The concept of the neglected tropical diseases (NTDs) is built around low socioeconomic status (SES) and poverty as the most important social determinants [1]. Poor health is not confined to poor people, but the burden of poor health is disproportionately greater within poor communities. A combination of insufficient social programs, unfair economic arrangements, and corrupt politics creates conditions that allow poverty to obstruct health [2]. Within this paradigm is the impact of violent conflict.

The Division for Public Administration and Development Management (DPADM) in the UN Department of Economic and Social Affairs (DESA) has released the 2018 edition of the World Public Sector Report (WPSR).

This paper seeks to advance understanding of the connection between the slow onset adverse effects of climate change, human rights, and the cross-border movement of people in order to promote informed actions to protect the rights of those affected.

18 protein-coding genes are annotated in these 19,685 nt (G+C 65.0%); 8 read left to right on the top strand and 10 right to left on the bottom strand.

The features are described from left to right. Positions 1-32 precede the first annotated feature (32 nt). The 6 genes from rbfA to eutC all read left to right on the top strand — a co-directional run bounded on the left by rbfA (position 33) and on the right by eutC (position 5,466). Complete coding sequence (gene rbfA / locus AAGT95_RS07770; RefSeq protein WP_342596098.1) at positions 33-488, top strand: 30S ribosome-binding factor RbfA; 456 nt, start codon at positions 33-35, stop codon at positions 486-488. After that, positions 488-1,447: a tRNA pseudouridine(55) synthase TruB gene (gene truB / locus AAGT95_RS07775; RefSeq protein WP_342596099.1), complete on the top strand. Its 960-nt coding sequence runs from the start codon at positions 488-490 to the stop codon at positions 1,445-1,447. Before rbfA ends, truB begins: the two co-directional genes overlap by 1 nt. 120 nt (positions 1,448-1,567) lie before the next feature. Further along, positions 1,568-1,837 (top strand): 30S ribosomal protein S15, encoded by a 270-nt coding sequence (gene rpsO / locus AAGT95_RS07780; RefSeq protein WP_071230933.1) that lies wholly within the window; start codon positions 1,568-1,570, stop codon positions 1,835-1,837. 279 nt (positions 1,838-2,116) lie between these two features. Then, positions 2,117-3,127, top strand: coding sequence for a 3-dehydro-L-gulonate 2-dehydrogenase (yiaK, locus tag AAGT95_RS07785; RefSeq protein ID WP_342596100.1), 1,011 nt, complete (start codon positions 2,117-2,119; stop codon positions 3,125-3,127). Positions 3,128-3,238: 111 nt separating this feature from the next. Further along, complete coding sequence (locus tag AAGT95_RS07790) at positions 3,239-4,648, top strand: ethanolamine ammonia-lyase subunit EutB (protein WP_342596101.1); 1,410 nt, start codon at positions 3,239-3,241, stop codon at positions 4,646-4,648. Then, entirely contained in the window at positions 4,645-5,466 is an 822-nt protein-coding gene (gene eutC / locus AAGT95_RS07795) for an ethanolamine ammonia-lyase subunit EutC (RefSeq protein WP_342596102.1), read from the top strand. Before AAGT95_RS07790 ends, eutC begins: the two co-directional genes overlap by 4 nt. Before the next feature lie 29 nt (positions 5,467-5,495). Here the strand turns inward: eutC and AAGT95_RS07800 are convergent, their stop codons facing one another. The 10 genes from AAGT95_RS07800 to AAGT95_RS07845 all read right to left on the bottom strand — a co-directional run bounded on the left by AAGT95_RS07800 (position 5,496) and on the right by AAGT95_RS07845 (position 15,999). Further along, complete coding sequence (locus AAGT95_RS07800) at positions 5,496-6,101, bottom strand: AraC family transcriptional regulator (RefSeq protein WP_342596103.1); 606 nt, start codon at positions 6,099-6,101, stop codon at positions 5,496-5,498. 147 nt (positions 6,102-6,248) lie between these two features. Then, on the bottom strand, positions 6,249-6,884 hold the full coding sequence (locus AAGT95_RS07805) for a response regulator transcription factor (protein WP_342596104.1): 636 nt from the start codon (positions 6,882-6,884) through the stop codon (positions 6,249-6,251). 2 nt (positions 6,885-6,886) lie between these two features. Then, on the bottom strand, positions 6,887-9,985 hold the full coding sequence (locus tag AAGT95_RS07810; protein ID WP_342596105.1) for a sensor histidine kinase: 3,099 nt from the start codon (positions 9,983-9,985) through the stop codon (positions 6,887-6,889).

The exodus could create a looming humanitarian crisis and will threaten the development process.

More than 140 million people in Africa, Latin America and South Asia could move to another part of their country by 2050 to escape the worsening impacts of climate change - unless urgent action is

This report, which focuses on three regions—Sub-Saharan Africa, South Asia, and Latin America that

This report assesses and maps 184 peer-reviewed, empirical research articles selected for their focus on linkages between water stress and human migration. First and most importantly, this literature asserts that migration is universal. Migration is an extremely common social process and is normal in almost every society on earth.

This report assesses and maps 184 peer-reviewed, empirical research articles selected for their focus on linkages between water stress and human migration. First and most importantly, this literature asserts that migration is universal. Migration is an extremely common social process and is normal in almost every society on earth.

This paper develops the concept of ‘action space’ as the range of possible destinations to which a migrant can realistically move at a given point in time and, intimately linked to this, the set of possible livelihoods at destination.

For a long time, the urbanization and development discourse has coincided with a focus on economic growth and big cities. Yet, much of the world's new urbanization is taking place in smaller urban entities (towns), and the composition of urbanization may well bear on the speed of poverty reduction.

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